Cattle producer organizations, throughout North America, are worried that NAFTA renegotiations could provide an opportunity for the United States to re-introduce mandatory Country of Origin Labelling.
On May 18, U.S. Trade Representative Robert Lighthizer notified Congress that President Donald Trump’s administration plans to revamp the North American Free Trade Agreement (NAFTA).
NAFTA negotiations could begin in 90 days, or Aug. 16 at the earliest, now that the notification is official.
The move isn’t surprising because Trump threatened many times, to pull the U.S. out of the 23-year-old trade deal unless better terms could be negotiated for U.S. companies and workers.
Many U.S. farm and commodity groups support NAFTA and they’re worried that new talks could disrupt a deal that’s been beneficial for farmers.
“Exports are one pillar of a strong farm economy, accounting for 31 percent of farmer income,” said National Corn Growers Association president Wesley Spurlock, in a May 18 statement.
“Nowhere is the importance of trade stronger than right here in North America. Since NAFTA was implemented, U.S. agricultural exports to Canada and Mexico have tripled and quintupled, respectively.”
The National Cattlemen’s Beef Association in the U.S. echoed those comments. The NCBA, the Canadian Cattlemen’s Association and Confederación Nacional de Organizaciones in Mexico sent a joint letter to Trump, Canadian Prime Minister Justin Trudeau and Mexican President Enrique Pena.
The letter encouraged the leaders to preserve unlimited and duty-free trade of beef between the three countries.
“We believe that our economies will be stronger under NAFTA than without NAFTA. We urge you not to jeopardize the success of the men, women and families engaged in the cattle and beef industries of each of our countries, who depend on the success that market access provides under NAFTA.”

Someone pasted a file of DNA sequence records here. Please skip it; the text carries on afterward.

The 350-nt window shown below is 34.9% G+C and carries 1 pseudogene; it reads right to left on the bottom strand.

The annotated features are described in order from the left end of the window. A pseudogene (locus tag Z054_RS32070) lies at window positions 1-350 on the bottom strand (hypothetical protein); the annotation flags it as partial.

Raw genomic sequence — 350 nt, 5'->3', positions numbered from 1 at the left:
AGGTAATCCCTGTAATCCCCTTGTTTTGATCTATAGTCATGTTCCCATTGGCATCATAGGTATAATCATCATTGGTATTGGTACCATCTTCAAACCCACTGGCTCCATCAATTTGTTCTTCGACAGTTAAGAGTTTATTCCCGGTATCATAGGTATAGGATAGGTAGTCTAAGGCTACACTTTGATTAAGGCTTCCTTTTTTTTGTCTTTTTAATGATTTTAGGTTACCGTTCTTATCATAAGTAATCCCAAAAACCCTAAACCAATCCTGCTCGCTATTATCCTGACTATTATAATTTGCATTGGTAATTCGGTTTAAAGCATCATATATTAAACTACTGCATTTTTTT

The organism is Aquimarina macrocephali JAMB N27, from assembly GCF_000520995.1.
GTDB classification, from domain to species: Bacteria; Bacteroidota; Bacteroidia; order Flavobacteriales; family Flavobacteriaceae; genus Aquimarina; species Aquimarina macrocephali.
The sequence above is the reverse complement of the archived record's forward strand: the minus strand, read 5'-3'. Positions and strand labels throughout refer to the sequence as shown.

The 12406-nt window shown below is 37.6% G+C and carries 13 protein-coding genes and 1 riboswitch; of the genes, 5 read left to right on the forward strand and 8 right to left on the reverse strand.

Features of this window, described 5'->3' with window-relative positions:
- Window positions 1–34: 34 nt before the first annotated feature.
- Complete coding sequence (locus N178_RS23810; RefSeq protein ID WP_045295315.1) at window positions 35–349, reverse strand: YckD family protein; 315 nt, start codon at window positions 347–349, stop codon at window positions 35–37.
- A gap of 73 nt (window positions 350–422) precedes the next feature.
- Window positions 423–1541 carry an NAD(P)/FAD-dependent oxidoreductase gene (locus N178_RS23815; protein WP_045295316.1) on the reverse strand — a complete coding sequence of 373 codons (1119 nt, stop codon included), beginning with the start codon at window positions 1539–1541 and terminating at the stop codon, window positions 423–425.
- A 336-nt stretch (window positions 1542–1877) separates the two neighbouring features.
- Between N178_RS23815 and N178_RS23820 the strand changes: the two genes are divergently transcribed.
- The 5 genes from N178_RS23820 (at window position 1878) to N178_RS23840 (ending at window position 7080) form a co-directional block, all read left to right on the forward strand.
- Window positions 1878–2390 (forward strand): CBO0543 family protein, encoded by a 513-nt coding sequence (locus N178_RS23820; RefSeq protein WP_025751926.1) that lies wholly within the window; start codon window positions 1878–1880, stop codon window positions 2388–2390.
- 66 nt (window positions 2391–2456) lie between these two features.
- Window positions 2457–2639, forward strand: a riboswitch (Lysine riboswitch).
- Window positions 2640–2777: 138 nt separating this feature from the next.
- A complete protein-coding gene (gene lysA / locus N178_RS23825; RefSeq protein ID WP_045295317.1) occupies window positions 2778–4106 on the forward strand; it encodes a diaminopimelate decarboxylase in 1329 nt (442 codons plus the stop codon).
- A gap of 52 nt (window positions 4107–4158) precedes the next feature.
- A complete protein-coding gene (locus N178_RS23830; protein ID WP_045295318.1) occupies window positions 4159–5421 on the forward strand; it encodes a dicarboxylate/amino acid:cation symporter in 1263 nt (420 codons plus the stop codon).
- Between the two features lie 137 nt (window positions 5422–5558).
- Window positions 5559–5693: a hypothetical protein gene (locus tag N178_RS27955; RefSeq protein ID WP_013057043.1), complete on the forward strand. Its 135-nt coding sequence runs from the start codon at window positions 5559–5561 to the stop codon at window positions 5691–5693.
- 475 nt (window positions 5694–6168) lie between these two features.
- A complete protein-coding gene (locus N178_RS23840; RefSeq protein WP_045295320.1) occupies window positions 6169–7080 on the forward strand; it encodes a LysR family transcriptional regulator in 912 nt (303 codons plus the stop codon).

The letter also urged U.S. trade negotiators to learn from “mistakes of the past” and not use the process to bring back COOL.
“(It) failed to deliver its proponents’ promise to increase consumer demand or consumer confidence. Instead, it created massive disruptions in live cattle trade that hurt beef producers across North America and jeopardized the jobs of American workers that depend on processing those cattle.”
COOL was law in the U.S. for about seven years. Canadian pork and beef producers complained the regulation unfairly discriminated against against Canadian products and violated international trade rules.
Canada, along with Mexico, took their case to the World Trade Organization. In December of 2015, after the WTO ruled for Canada and Mexico several times, the U.S. Congress finally repealed COOL.
Beef, corn and other commodity groups in the U.S. support existing NAFTA rules, but the National Milk Producers Association does not.
In a May 18 statement, it commended the Trump administration and asked the U.S. Trade Representative to challenge Canada’s “protectionist policies” around dairy products.
“Obviously, dairy trade with Canada, where we continue to face 200 percent, 300 percent tariffs and a slew of nontariff policies that distort dairy trade, is an entirely different story,” Jim Mulhern, president of NMPF. “We need to address it as part of these talks. Central to any successful NAFTA negotiations will be changes to Canada’s new policies designed to harm bilateral trade and dump their structural dairy surplus on the world market.”